Newspaper of The Weekly Ottumwa Courier, July 5, 1860, Page 1

Newspaper of The Weekly Ottumwa Courier dated July 5, 1860 Page 1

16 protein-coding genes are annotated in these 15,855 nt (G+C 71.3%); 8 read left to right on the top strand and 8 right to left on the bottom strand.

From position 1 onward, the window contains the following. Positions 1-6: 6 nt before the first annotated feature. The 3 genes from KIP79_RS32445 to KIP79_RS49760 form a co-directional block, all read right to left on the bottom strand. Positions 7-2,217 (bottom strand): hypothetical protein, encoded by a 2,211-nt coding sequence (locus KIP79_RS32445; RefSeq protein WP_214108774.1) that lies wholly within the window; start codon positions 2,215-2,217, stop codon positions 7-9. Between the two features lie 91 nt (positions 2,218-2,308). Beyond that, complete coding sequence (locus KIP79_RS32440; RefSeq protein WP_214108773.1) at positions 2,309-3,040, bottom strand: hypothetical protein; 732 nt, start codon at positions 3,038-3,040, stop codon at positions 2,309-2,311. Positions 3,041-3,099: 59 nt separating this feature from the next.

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1 Vv NEW SERIES, VOL. », NO. 26* J. W. gonitis, Proprietor. a-.:::. ::..: ::-rr-zz~rr-r~:~ •®|d (Dttumtoa Courirc, IS PUBLISHED EVERY THURSDAY IN IPTTIMTtO^'S BLOCK, (Timtn fi.oor) OTTUMWA, WAPELLO CO., IOWA, By .1. W. A O. P. NORMS* E S INVAUIABT.Y UN ADVANCE One copy, p*rjrear ............ fi,»o Fourcoplej 6,00. Ten .. 12,00. Twenty" 24,00. t'ersons wlahinjf to subscribe for a less time than one Car can do so by remitting the amount they wish to so appropriated. In no case will we enter new 4ftmei unlegs they are accompanied with money. isnxti. *T MBS. L. L. DCMIVO. I'm waiting, lore, I'm waiting, The day has come and gone, And the dreamy shades of twlllftil Are stealing (lowly on &s'"' The moon hath ba'hed the bllldP1^^ In a flood of golden light, I!at I'm waiting, love, I'm waittsfi For you said you'd come to-alght. I'm waiting, love, I'm waiting. In the arbor by the sea, And the perfnmed breath of erl Is stealing o'er the lea The gentle flowers are sleeping Reneath the moon's pale light, While here I'm fondly waiting, For you said you'd come to-' I'm waiting, lore, I'm waiting, The night Is growing drear, Methlnks you could not thus ft Our promised meeting here But hark—I hear a footstep Come tripping through the ltghi Ah bless you, darling, bless yoa—• "j I knew you'd come to-night. fudge Bates' Letter in Support of Lincoln. St. Louis, June II, I860. O. II. Brownino, Esq., Quiney, 111. Dear Sib :—When I received your letter of May 23d, I had no thought that the an swer would be so long delayed but, waiving all excuses, I proceed to answer it now. Under the circumstances of the case, it ought not to have been doubted that I would ^ve Mr. Lincoln's nomination a cordial and Iwfarty support. But in declaring my inten tion to do so, it is due to myself to slate fltmc of the facts and reasons, which have a .9(ii trolling influence over my mind, and nch I think ought to be persuasive argu "Wents with some other men, whose political opinions and antecedents are, in soma im Jjprtant particulars, like my own. There was no good ground for supposing that I felt any pixuc or dissatisfaction be cause the Chicago Convention failed to nomi nate me. I had no such feeling. On patty grounds, I had no right to expect the nomi Oation. I had no claims upon the Republi cans as a party, for I have never been a mem ber of any party, so as to be bound by its (Ibgmas and subject to its discipline, except Ally the Whig party, which is now broken lip and its materials, for the most part, ab sorbed into other organizations. And thus I •In left, alone and powerless indeed, but per fectly free to follow the dictates of my own Judgment and to take such part in current politics as my own sense of duty and patriot Ism may require. Many Republicans, and among them, I think, some of the most mode rate and patriotic of that party, honored tne ftB their candidate. For this favor I was in debted to the fact that between them and tie there was a coincidence of opinion upon certain important questions of government, ^fhey and I agreed in believing that the na tional government has sovereign power over Hie Territories, and that it would be impolite ffid unwise to use that power for the propa Ifjation of negro slavery by planting it in free Territory. Some of them believe also that my nomination, while it would tend to soften jfie tone of the Republican party, without #iy abandonment of its principles, might i^nd also to generalize its character and at tract the friendship and support of njany, Especially in the border States, who, like me, Ijad never been members of their party, but Concurred with them in opinion about the government of the Territories. These are die grounds, and I think the only grounds, upon which I was supported at all at Chi cago. As to the platform put forth by the Chi cago Convention, I have little to say, because %hether good or bad, that will not constitute |he gronnd of my support of Mr. Lincoln.— no pTcat respect for party platforms in general, lhcy are aimfitonfjr times of high excitement under a pressure of circumstances, and with a view to conciliate present support, rather that to establish a |)crman»"* -jetera of principles and lines of policy for the future good government of the country. The Conventions which form them arc transient in their nature their r^*cr •and influence arc consumed leaving no continuing'•,"oa^0n us'nPi uPon their respective pa«*, -a- -^n^ l,ence wo need not (wond" ina* platformes so made, are hardly *vcr acted out in practice. I shall not dis jcuss their relative merits, but content my self witlAiying that the Republican platform though in several particulars it does not con form to my views, is still far better that any published creed, past or prosent, of tho Demo crats. And as to the new party, it has not chosen to promulgate any platform at all, except two or three broad generalities which are common to the professions of faith of all parties in the co'intry. No party, indeed, dare ask the confidence of the nation, while openly denying the obligation to support the Union and the Constitution, and to enforce the laws. That is a common duty, binding upon every citizen, and the fiuluro to per form it is a crime. To me it is plain that tho approaching con test must be between the Democratic and Republican parties and, between litem, 1 prefer the latter. The Democratic party, by th« long pos session and abuse of power, has grown wan ton and reckless has 'corrupted itself and perverted the principles of the (iovcrnment bus set itself openly against the great home y of its leading men,) to he the exact opposition of the Democratic party and that is the ground of my preference of the one party over the other. And that alone would bo a sufficient reason, if I had no other good rea sons, for supporting Mr. Lincoln against any man who may be put forward by the Demo cratic party, as the exponentaf its principles. and the agent to work out, la practice, its danperous policies. The third party, which by its very forma tion, has destroyed the organization of the American and Whig parties, has nominated two most excellent men. I know them well, as sound statesmen and true patriots. More than thirty years ago I served with them both in Congress, and from that time to this I have held them in respect and honor. But what can the third party do towards the elec tion of even such worthy men as these against the two great parties which are now in actu al contest for the power to rule the nation.— It is made up entirely of portions of tho dis integrated elements of the late Whig and American parties—good materials, in the main, admit, but quite to weak to elect any man or establish any principl s. The most it can do is, here and therein particular locali ties, to make a diversion in favor of the Democracts. In 1850, the Whig and Ameri can parties, (not forming a new party, but united as allies,) with entire unanimity and some zeal, supported Mr. Fillmore for the Presidency, and with what results We made a meserable failure, carrj-ing no State but gallant little Maryland. And surely, the united Whigs and Americand of that day had a far greater show of strength and far better prospects of success than any which belong to tho Constitutional Union party now. Tn fact, sec no possibility of success, for the third paTty, except in one contingen cy—the destruction of the Democratic party. This is a contingency not likely to happen this year for badly as I think of many of the acts and policies of that party, its cup is not yet full—the day is not yet come when it will desolvein its own corruptions. But the day is coming and is not far off. The party has made itself entirely sectional it has con centrated its very being into one single idea negro slavery has control of all its faculties, and it can see and hear nothing else—"one stern, tyranical thought, that makes all other thoughts its' slaves But the Democratic power still lives, and while it lives, it and the Republican party are the only real antagonistic powers in the na tion, and for the present, must choose be tween them. I clioose the latter, as wiser, purer, younger and lent corrupted by time and self-indulgence. The candidates nominated at Chicago are both men who, as individuals and politicians, rank with the foremost of the country. I sonally, but only llaudir^ per which is thought by some to be too far N'orflT and East to allow his personal good qualities to exercise thi''" pr°per iniluence over the nation wge. But the nomination for the residency is the great controlling act, Mr. Lincoln, his character, talents, opinions and history will be criticized by thousands, while the candidate for the Vice Presidency be passed over in comparative silence. our esteem than some other men, his equals, who had far better opportunities and aids in interests of the penjtte, by neglecting to ftp- of the first un of the nation, weR able to in as a new man at tbe head of ayoong party Wiiiiiimri iriir ^irntftinigfTfrUffmrniii' Ttitr-wir^mirfiiriifm n tcct thcr industry, and by refusing to im- sustain himself, and advance his pause, prove and keep in order the highways, and against any adversary, and in any field where depots of commerce and even now is urging mind and knowledge are the weapons used, a measure in Congress to abdicate the con- In politics ho has but acted out the prin stitutional power and duty to regulate com- ciples of his own moral and intellectual char tnerce among the State-*, and to grant to the acter. He has not concealed his thoughts State the discretionary pow?r to levy tonnage nor hidden his light under a bushel. With duties upon all our commerce, under the pre- the boldness of conscious rectitu le and tbe tencc of improving harbors, rivers, and lakes frankness of downright honesty, he has not has changcd the status of the negro slave by I failed to avow his opinions of public affairs making him no longer more property, but a upon all fitting occasions. politician, an antagonist power in the State, I This I know may subject him to thecarp a power to which all other powers are requlr-j ing censure of that class of politicians who ed to yield, under penalty of a desolution of mistake cunning for wisdom and falsehood the Union has directed its energies to the for ingenuity but such men as Lincoln gratification of its lusts of foreign dominion, i must act in keeping with their own characters manifested in its persistent efforts to seize *nd hope for succcss only by advancing the tropical regions, not because these oountries truth prudently and maintaining it bravely. Iind their incongruous people are necessary,! All his old political ontecedents are, in my Or even desirable, to be incorporated in our judgment, exactly right, being square up to liation, but for the mere purpose of making the old Whig standard. And as to his views #lave Rtates, in order to advance the political about "the pestilent negro question," I am power ol the party in the Senate, and in the not aware that he has gone one step beyond president, so as effectually to transfer the ,fbief powers of the government from the |nany to the few has in many Instances en dangered the equality of the co-ordinate branches of the government, by urgent ef forts to enlarge the powers of the executive lit the expense of the lcgislatice depaatment lias attempted to discard it and degrade the Judiciary, by affecting to make It, at first, tbe arbiter of party quarrels, to become soon ind inevitably the passive registrary of party decrees. I OTTUMWA, IOWA, THURSDAY, JULY 5, I860. the doctrine publicly and habitually avowed by the great lights of the Whig party, Clay, Webster, and their fellows, and indeed sus tained and carried out by the Democrats themselves, in their wiser and better days. The following, I suppose, are in brief his opinions on the subject: 1. Slavery is a domestic institution within the States beyond the control of Congress. 2. Congress has supreme legislative power over all the Terri ritories, and may, at its discretion, allow or forbid the existancc of slavery within them. In most, if not all these particu'ars, I un- 3- Congress, in wisdom and sound policy,' fully. It weighs a ton, shines like a mirror, derstand the Republican party (judging from I ought not to exercise its power, directly or and has carved Cupi Is climbing up its limbs, its acts and by the known opinions of many indirectly, as to plant and establish slavery And such lungs—whew'! Mv wife has com little mind conscious of its weakness, for the falsity of ils logic is not more apparent than the injustice of its design. No public man can stand that ordeal, and, however willing men may be to see it applied to their adver saries, all flinch from the torture when ap plied to themselves. In fact, the men who never said a foolish thing, will hardlj- be able to prove that lie said many wise ones. Mr. Lincoln's nomination took the public by surprise, because until just before the event, it was unexpected. But really it ought not to have excited any surprise, for such unforsecn nominations are common in our political history. Polk and Pierce by the Democrats, and Harrison and Taylor by the Whigs, were all nominated in this extem poranoous manner—all of them were elected. I have known Mr. Lincoln for more than twenty years, and therefore have a right to speak of him with some confidence. As an had little to do with public affairs, and have individual lie has earned a high reputation aspired to no political offiiv and now, in fur truth, courage, candor, morals ar.d amia- view of the mad excitement which convulses bility, so that as a man he is most trustworthy, 'the country, and the general disruption and And in this particular, he is more entitled to disorder of parties and the elements which early life. Ilis talents and the will to use future, and I accept the condition with cheer them to the best advantage, are unquestion- ful satisfaction. Still I cannot discharge my able and the proof is found in the fact that, self from tho life-long duty to watch the con in every position in life, from his humble be-1 duct of men in po.ver, and to resist, so far ginning to the present well earned elevation, he has more than fulfilled the best hopes of his friends. And now, in the full vigor of years past has sadly marred and defiled the his manhood and in the honest pride of hav-: fair fabric of our government. ing made himself what he is, he is the peer I If Mr. Lincoln should be eleotad, coming Pufa in any territory heretofore free. 4. And it I mence to practice, and the first time she is unwise and impolitic in the government of I touched the machine, I thought we were in the United States, to acquire tropical regions tho midst of a thunderstorm, and the lightn for the mere purpose of converting them into ing had struck the crockery chest. Tho cat, slave States. These, I believe, are Mr. Lincoln's opinions upon the matter of slavery in the Territories, and I concur in them. They arc no new inventions, made to suit the exigencies of the the instrument, but he oouldn't do it It hour, but have come down to us, as the Dec laration of Independence and the Constitu tion have, sanctioned by the venerable author ity of the wise and good men who established our institutions. The)' are conformable to law, principle and wise policj', and their util ity is proven in practice by the yet unbroken current of our political history. They will prevail, not only because they are right in I his hair twice, then grinned, then cocked themselves, but also because a great and his eye up to the cealing, like a monkey hunt still growing majority of the people believe thom to be right, and the sooner they are allowed to prevail in peace and harmony, the better for all concerned, as well as those who are against them as those who are for them. I consider Mr. Lincoln a sound, safe, na tional man. He could not be sectional if he tried. His birth, his education, the habits ofhis life, and his geographical position, compel him to be national. All his feelings and interests are identified with the great valley of the Mississippi, near whose centre he has spent his whole life. That valley is a section, but, conspicuously, the body of the nation, and, large as it is, it is not capa ble of being divided into sections, for the great river cannot be diuided. It is one and indivisible, and the North and the South are alike necessary to its comfort and prosperity. Its people, too, in all their interests and af fectfons, are as broad and general as the re gions they inhabit. They are emigrants, a mixed multitude, coming from every State in the Union, and from most countries in Euroge they are unwilling, therefore, to submit to any one petty local standard.— They love the nation as a whole, and they all, noYotity trf* fefrth£v^aic.bound to them and mutual dependence, but also by the recollections of childhood and youth, by blood and friendship, and by all those social and domestic charities which sweeten life, and make this woild worth living in. The valley is beginning to feel its power, and will soon be strong enough to dictate the law of the land. Whenever that state of things shall come to pass, it will be most fortunate for the nation to find the powers of government I am aware that small partisan*, in their little warfare against opposing leaders, do sometimes assail them by the trick oftearing from their contexts some particular objection able phrases, penned, perhaps, in the hurry of composition, or spoken in the hurry of fence. All of a sudden he stopped, oral debate, and holding them up to the pub- thought something had happened. lie as the leading doctrines of the person' came down both fists, and, oh. Lord such a assailed, and drawn from their uncharitable noise was never heard before. I thought a inferences. That line of attack betrays a hurrican had struck the house, and tbe circumstances constrain them to use those powers for general and not sectioual ends. I give my opinion freely in favor of Mr. Lincoln, and I hope for the good of the. whole country, he may be elected. But it is not my intention to take any active past in the canvass. For many years past 1 have compose them, I am more than ever assured that for me, personally, there is no political u ^*tWwii1iiwtfiiS»aal IMbi fttumtua (Emtriit. never before in power, he may render a great scrvicc to his country, which no Democrat could render. lie can march straight for ward in the discharge of his high duties, guided only by his own good judgment and honest purposes, without any necessity to temporize with established abuses, to wink at the delinquencies of old pnrty friends, or to unlearn and discard tho bad official habits that have grown up under the inisgoverninent of his Democratic predecessors. In short, he can be an honest and bold reformer on easier and cheaper terms than any Democrat ic President can be, for, in proceeding in the good work of cleansing and purifying the administrative departments, he will have no occasion to expose the vices, assail the inter- friends. Begging your par,Ion for the length of this feaitdjuyf,,Uityin ordinary cases letter, I remain, with great respect, Tow friend and obedient servant, EDWARD BATES. Mf wile's Plain#* The deed is accomplished. My wife has got a piano, an i now farewell mind—farewell content and tho evening i I can bid them all farewell, for one of them carried it into the parloi and it grunted aff­ with tail erect, took a bee line for a particu lar friend upon the back fence, demolishing a six shilling pane of glass. The baby awoko and the little fellow tried his best to beat beat him. A teacher has been introduced in the house. He says he is the last of Napoleon's grand army. lie wears a huge moustache, looks at me ercej, smells of garlic, and goes by the the other night. lie run his fingers through mg ffies, and then came down on his fingers an eard a delightful sound similar to He touched his thumb, and I thought that 1 lodged in the hands of men whose habits of i sleep with cotton in your ears, or when she thought, whose position and surrounding gives her dying grunt you will think m"y: ,h,c carful pr" walls were caving m. I imagined I was in the cellar, and a ton of coal was falling about my head. I thought the machine had burs" ted, when the infernal noise stopped and I heard my wife ejaculate: "Exquisite "Whatthe deuce is the matter?" The answer wa?, "Why, dear, that's La Somnambu'a "D—n Somnam bula!" thought I and the Count rolled up his sheet of paper, ljf called it music but for the life of me, I can't make it look like anything else than a rail fence with a lot of juvenile nigge s climbing over. Before that instrument of torture came into the house, I could enjoy myself, but now every darned woman in the neighborhood must be invited to hear the new piano, and every time the blasted thing shrieks out, like a locomotive with the bronchitis. I have to praise its tone, and when the invited guests are play ing, I have to say, "Exquisite." "Heavenly" and all such trash, while at the same time, I know just as much about music as a blind codfish. There are more tuning hammers than comfort in our house, and—and I wish the inventor of the piano was troubled with a perpetual nightmare and obliged to sleep in one of his instruments all his life. As for myself I had rather put my head under a tin pers, and the big cigars that makes ambition I ., .. i stones were generally the failure of the ce virtuc, oh, farewell! "And, oh ye mortal engines whose rude throats the immortal1 ... but more frequently calcareous or clayey, or Jove s dread clamors counterfeits!" But stop ., /. has just arrived. It came on a dray. Six men' name o ^ount un-awny never-come-back- rapid removal of the particles beneath the a a n n- y He plaj edan extract de opera or any other La thumped out of a piano. drum together all tho wandering minstrels in the city, hand organs, banj h\s, fiddles, tam borines, rattling bones and fish horns let tne be awakened at midnight by the cry of murder ring the bells and have a devil of a time generally—do ail this, and I will not complain but banish the piano. My piano has got to go. I am going to launch the in fernal machine out the window, the first dark night, and, my friends, I advise you to fallen out ofa bead, or a fallen star has gone to roost on the house-top. For the informa. tion of "Young America." I will state that all the pieces of brass, wire and ivory keys they are welcome to, but the skeleton 1 want for a refrigerator. Did you ever hear what Pat said at a Qua ker meeting'( There was a dead silence in the place when lie entered, he sat down and waited very patiently, indeed, for some per son to speak. Ten, twenty, thirty minutes, silence still—Pat gazes about hitn in aston ishment, at length one of the junior mem bers rose—the spirit had moved him. "Brethren," &aid he, "I have taken to ojy se!f a daughter of the Lord." nuei oi men poAer, anu to resist, so tar «nn up, 'wiiy thin, my fine vounic broadbrim rr pan and be drummed to sleep with a pair of stone or terra-cotta, was saturated with the smoothing irons than hear 4La Somnambula,' I /ai he a' misM, long ttm p.1 mi jUwl ress of official corruption, which for several your father-in-law." Isuch "O, then, I'll take it by mm Tbe Decay and Preservation of Building Material. cipal buildings in England and on the Con- just marked that when soda replaced potash in I defined them, mentioning the chief varieties, n„ ™pa- tie stated that the nature of decay in sand- 4. air in towns, they absorb moisture and acid gases very readily, and the result is a grad- uaj Sl,rfacei on that produced by a cockroach dancing upon hardened by exposure more rapidly than the the tenor sring of a fiddle. Down come an- substance of the stone, and a scaling still other finger, and was reminded of the wind takes place. The more exposed parts, those whistling through a knot hole in a hen coop. stones are rotten or weathered at the top of affected similarly to those now diseased jn nr(W«i+tliA»mW(iftn nf hid 'thus indicated, he first alluded to granite.— York, New Jersey, Pennsylvania, Ohio, etc.,:The ehts, or thwart the ambition of his pol,t,c.l\,. f™ ofH discase3 „lUe, w ile stated its properties of hardness and i the felspar, the crystals of felspar were sub-! general type, or whether fear and imagina-! jeet to the action of the weather and that, tion have aided in making out an analogy, tical objection to the use of granite is its tonis of the disease, as it exists in Massachu- ,. .. .,. mentmg medium, which is sometimes siliciou, TT A ii ii r.L even oxide of iron. lie pointed out the cause it_ cementing medium—the nature of the cement roe-stone, or fragments of shell and these cotnes more frequent and husky the respi- particles arc cemented together by carbonate! ration is humid the pulse increased and dcstruCtion of the surface, and often a formed, or some partial change that has and I since taken place, there is great irregularity Then i in tbe rate of decay. Magnesian limestone, or colomites, when quite crystalline, behave like marble but irhen, as usual, only half crystalline, they are very apt to become re duced to powder in parts, and the decay thence proceeds with extreme rapidity. The Professor next proceeded to consider the remedies for decay. He alluded to paint as at once unsightly and not permanently benefi cial, and included the large class of preser vatives that have been suggested, in which any animal or vegetable oil or fatty matter was contained, as equally valueless, either peeling off or rotting in the stone, and leav ing it soon exposed to ordinary decay. The mineral bitumens, he stated, had not been much tried, owing to their dark, unsightly color. What is required is some mineral preparation. He then alluded to the water glass, a soluble silicate of potash, originally described by Dr. Fuche, and applied to indu rate stone by M. Kuhlman. He explained the principle of this process as depending on slow decomposition by exposure to the air, and stated that, as meanwhile the influen ces of the weather continued to act, the method could not be adopted with advantage in the op n air in a damp climate, where preservation is chiefly required. The only plan that, as far as he was aware, met the requirements of tho case, he stated to be that adopted by Mr. Ransome, according to which the absorbent surface, whether of diluted solution of soluble silicate of soda, and then treated with a solution of chloride solutions, a double decomposition is induced, the silicic acid parting with its soda to the chlorine, producing chloride of sodium, or common salt, and combining with the lime to form silicate oflime. The salt being wash ed away, only the silicate of lime remains. Tbe Cattle Riseane—Treatment, [from the American Agriculturist. In a paper recently read before the Royal' Almost the entire country is excited by Society, Professor Anted sireeted attention the reports of the cattle disease prevailingin ^r"^rate diet in snail quantity. Ground o the state of the stone in many of the prin- some parts of Massachusetts. Indeed it n°w tinent, illustrating the extreme irregularity ty sprung up in all parts of the country. In iea* ^uta described the chief building materials, ex-1 years past, we have from time to time heard with which various materials, and even sam-' the present excitement it is impossible to ar- ^'s being nourishing, and not hard of di« pies of the same materials, resist the action rive at any definite opinion as to the nature Ses^)n» gives "good heart," and consequent* of the weather and fall into decay. lie then and extent of the disease. During a dozen plaining in each case the cause of decay.— of single animals, here and there, which,! Externally we get up a counter-frrftatlOlC' Commencing with a general remark, that all from the description received, seemed to be I a quarry or near an earthy surface, and this Massachusetts. We are almost daily receiv-, _Pan'd^ flies. It is made as strong as ftos* the action of the weather is in some measure ng 0 but re- parcntly of a similar character. Whether the disease be the same, or one of the same from some cause little known, tho silica base it is possible y to decide. We present ^°'Rn en dressed with sweet oil or lard, also occasionally failed. Still, the great prac-! here a cost. Passing next to the sandstones, he 'setts, adopting the language of the report toi, of lime. The stones are generally laminated, somewhat oppressed the appetite diminish-1^or's though the bedding is often extremely ob-! ed rumination suspended bowels consti jbut scurc. When exposed to the action of the pated surface of the body and liinbs cold especially on the planes of bedding, When stones arc not placed in a building as they were in the quarry, the surface peels off in natural films, and is more rapidly acted than it need be but not unfrcquently, cven m0re was in an orchard listening to the distant among the first to decay and, owing prob braying ofa jackass. Now he ran his fingers -My to differences in the mode or rate of along the keys, and I thought ofa boy run- deposite of the mud of which the limestone ning a stick upon a store box or a picket was when well placed, the surface gets suhject to drip ftnd constant dampt nnd the The silicate oflime thus thrown down he next explained to be a salt, which was not public attention is attracted to the only itself non-absorbent and singularly powerful in resisting the action of ordinary atmospheric influences, but as having the ou ve property of adhering rapidly to the surface of the minute partieles of which stone was formed. He illustrated this by the case of mortar and concrete, which owe their adhe sive properties to this habit of silicate of lime, which is the mineral formed by the mutual action of the cement on the substan ces in contact with it. The stone having its particles thus coated with silicate of lime, and all the absorbent surface being thus pro tected, the result is an immediate and great hardening of the stone, so far within its sub stance as the solutions have been absorbed, and a complete immunity to that extent front tbe action of atmospheric influences, bleeding and physicing. But during past Winter, a few cases of the disease The stone does not necessarily become non absorbent, though it can be made so but it a s o s u e s s a i y a n e o e a n The divil vou have, Rays Pat iumDin,r i appears-to resist decay much in the way some of the best natural sandstones, such as Craighill, arc known to do. all means, for want more diagnosis, or description of the symp- the Legislature by Messrs, E. F. Thayer, j,f Veterinary Surgeon, and Goorge Bales, M. j* i 4 of decay the want of sufficient cohesion in .r at i i flinches, and is un: ble to bear pressure or djng, the head is protruded, the mouth Cred delicately sculptured portions, are eased part, the ear fails to perceive the low,! termination, becomes duller, and at last, is altogether inaudible. An examination of animals which have died of Pleuro-Pneumonia, will present va rious appearances. The lungs of the same animal will show all the different stages of the disease —red hepatization, dark spots, and an effusion of serum The above description of the disease, as found in Massachusetts, corresponds with the symptoms given by English authors, will enable most persons to decide, wheth er any animal is affected with the same or a similar disease. The following letter, from a well-known gentleman, who has had much to do with cattle, will be found interesting and instructive to those who may have dis eased cattle. The treatment recommended it a good one in any cas?, for disease of the lungs, and if it good, it can do no harm. The immediate separation of a sus pected animal from all contact with other animals s'a uld not be overlooked. Forihiam, Westchester Co., N. Y.t Jane 14,1860. To the Editor of tk» America* Agricultur ist. "Now d~oVakothisTme Ii i d! ap| ears diseased, we sepcrate it from other how deeply laid hav •, been the plans of the I'll iM-liai'iged "if it (iosn'TVnrr^ui" i s«re to do good either one way or the other!" wolud-be professional men. and from hot sun—fa» short, gift plenty tracks kin to his fkte. At your request, I give briefly my experi- teen years past—its virulence depending up on local causes, weather, etc,—and now that subject. consumption is among mpn—similar in char­i acter and effects, h)|t toss general, and more easily overcome. In former ye?rs the animals in my own herd, and in the herds of my neighbors, rarely recovered after the disease became Mated upon them. Our treatment then was the ap- oa^s» w'*h a "If the animals are at pasture at the com-! .. r., mencement of the disease, thev will be found, .., .. a early in the morning, separated from the herd, with arched backs, hair rourh, and e mg medium itself, and the effect of expansion refusing to eat: while, as the dav advances, ... i n and contraction of water absorbed by the they will join the rest, and appear to be in stone. The limestones were next considered, usual health. and the principal varieties passed briefly! A slight but husky cough will be oocasion under review. They are all freestone?—j ally recognized and, at times, the breathing some are crystalline, others semi-crystalline, will be increased, a3 if the animal had made but most of them are earthy, or oolited and some extra exertion apd in utilch cows Fancy a city of some 4-0,O00 inhabitants^ absorbent. They consist of particles of car- there will also be a diminished amount of! 18,000 are priests, 40,000 idlers, bonate of lime, whether grains, as in the case milk. 4,000 lawyers, and nearly 30,000 prisoners of chalk, or accumulated lumps, like oolite or As the disease progresses, the cough bo-1 a seems as if the disease had sudden-! ^ave f°und best. The animal will seldom morc cas°- over r03?a' s'ate percussion on the sides of the ohest or cos- 'n southern German States and Swit3jer' tal regions (or ribs). In more advanced stages the respiration mal frequently lies down and when stan-1 with frothy saliva, the muzzel cold and the aspect spiritless and haggard. On percussing (striking) the affected side, a dull or dead sound usually elicited to a greater or less extent, but this will depend upon the extent to which the lung has be come consolidated, and the presence or ab sence of fluid ii» the cavity of the chest. On applying the ear to the sides of the chest, one or the other is found to be affected sometimes, though rarelv, both are im plica ted. When applied in the region of the d«- 'ere"Ce,l° "rfry 60 n0 is difficult, labored, and painful. The ani- *east PrL'tcnce L! Ji iu«'|r OLD 6ERIE8, VOL. 13, NO. IV TEICHS—*1,50,In Advancc, of pure air, and a cool but uniform tempos* ture. mef^'c'nc's given internally, except trifle of good hay or pasture, wo ema^ quantity of oat meal, and ability to resist and throw oIf difr' re£'on 1'1C aPPty reports from New Hampshire. the usual methods of the druggist®. hair is shaved off for about the size l,iel, .re ap.ha"J both b.ack of S1 lungs. To do this, the common "blister salve," 0» 5ide, of the animal, j«t Jhc *ore-,cSS—itoo high up tho cs' f*10 kjisteir salevt* is then strongly mto 4 ie 1C s'^ln u^on s^aven s0r^8 are fti'°wed l4 Us' W0Ul i e a j) In regard to the disease being contagious, diagnosis OF n.EPno-PNT.rjfONTa. Im3" to run for a day ov °ne |,btt'r'nS 1,as case' answered in 8 0,1 anmial is be \erj bad, recommend a second blistering, ne^aT7, after the first has commence* that where animals come 4t- 1 e y i n o n a a s w e n e y s a n s i e y 3 ssqe in stalls, or come together in yards of pastures the fetid breath from one animal may be inhal&u by another, and become tha e v ... Reed of uiseuso, if the health and vieor of tha animal ho *M\i uimnpnt fn rocict ond thfOW animal be not sufficient ty resist and o£f its effects. On AS. W. tilTflOATI, City of !Vaples. s'a*e UP 'n soineofthe five hundred? prisons. Fancy this city in of chronic siege, with the guns of itn cons^an^'- uPon cons'st'nS rigid and almost immovable over the ribs treacherous and false maintaining his pow* the animal, upon pressure upon the spine, or P°in^ not upon its enemies people. Fancy a government a priest-ridden king, cruel* a'^ of Swiss and Qerman guards* most ofwhom are kidnapped contrary tolfw* iniseraWe *n administration that '^pwtment of tbe government makes tha to which has its efficiency but the police, sPies everywhere, and is said' to be as perfect as Fouche's so blind to facts that he believes he is a blessing to h|s people and calmly expects that God wjty scatter his enemies 1 Finally, fancy a peo ple systematically trained in idleness, servili ty and ignorance denied the privileges of wholesome education and the use of books forced to kneel at the feet of tbe Jesuits, apd taught from their childhood that rebpllioi* against their authority involves not only eternal damnation but present punishment, educated in contempt for the laws and indif* vlrtueUmt 11 aP es ... ... Let in look to it in detaU. The travda rustling murmerof healthv lungs, and de i -4 ,• i —hi i who walk* through the streets to Toledo o* tects a crepitating sound or rattle, which, as .. ii 'hisja for the first time, on a sunny dav in tne case advances towards an unfavorable the cooler months, is amazed at the evidenced ence with the Pleuro-PaeumonU or "cattle king delicacy out of caldrons, and beseeching disease." During many yeai^Jifcfcwi a disease very similar in every respect to the conjurer over as they hurry past with that now attracting so much attention in dead man ladies in Parisian dresses, peas Massachusetts and elsewhere. 1 think the ant girls in scarlet rags lnzzaroni in every disease has been more or less prevalent in cornt r, 1) ing, crouching, squatting, running, various parts of the country for at least fif- sleeping, laughing, fighting, picking pocket^ and an array of carriages, corricoli, omnibus es, cavaliers, tearing and dashing along at furious rate, as though collisions were impos sible and bones could not be broken.— don yews. we shall doubtless hear of it from all sections probably in every one of the older States.— Formerly it was confineu somewhat to dairy herds, and it being to the interest of the milkmen to keep the matter quiet, little was said upon the subjcct in tho public prints.— You have doubtless received many individ ual letters, describing siugle animals affected and asking prescriptio is. [We have. En. 1 The disease appears to bo among cattic, what!ln of life and happiness which he sees. Fifty thousand people, they say, throng Toledo (the Broadway of Naples) daily. "Bverj trade is carried on in the open street. Th£f» are shoemakers and tailors at their benches scribes inditing love-letters for amorous swains begging monks proving clearly that all who do not give them a carline will be served up hot in another world women plucking poultry or cleaning vegetables quack doctors forcing their panaceas dowi) the throats of peasants from the Abruzzi cooks roasting and frying at great fires on the sidewalk mothers combing theiv children's hair, or turning them up and whip ping them old women on crutches singing airs from Lucia, and old men reciting Ariosto with much fervor water sellers bawling iced water pious minstrels playing doleful bagpipes under a statue of the Virgin Sicil ian girls dancing the tarantula with uncom mon vigor friars roaring that they only want gran morc to save a soul from hell boys fighting for water-melons exchange tables loaded with copper lemon stands surmounted by triumphal arches, bedizened with gold paper and wreatho of flowers mac aroni dealers lading huge masses of the sn»o- S xmkwuat Singi—There have beeq eighteen elections of Presidents. In eleven of them the names of the Individual elected ended wiih the letter N. With only one ex ception, the name of every President ifKo has served two terms had this termination.—• on,*v pcaring, we adopted a differentjmode of treat- have obedience, will follow him to his doom, ment, and though the animals were as badly Every crime is committed for a purpose— attacked as in former years, we have succee- just so sure as God governs the universe, so ded in restoring every one to perfect health surely docs a crime although concealed, 4os- onc casc a randk,ate for U o n Our treatment is this: As soon as animal i troy his happiness of the future. No matter manufacturing enterprise, animals, and place it where it will have plen- criminal, or how desperately executed, detecr it is iofail ^nds, in the West, and fewer doctors ty of air, but be sheltered from cold storms tion pursues him like a Mood hound, an^ N i n a i n i s n a e e e n e feu ted and even in this case the name ofthe successful candidate possessed this auspir cious termination.—Prov. Journal. This fact must be' N oeurageing to lifer coin and Hamlin. Vicb.—He who givesjhimself to vice inev itably suffers. I human law does not eon vict and punish him, moral law, which wil} «4Nl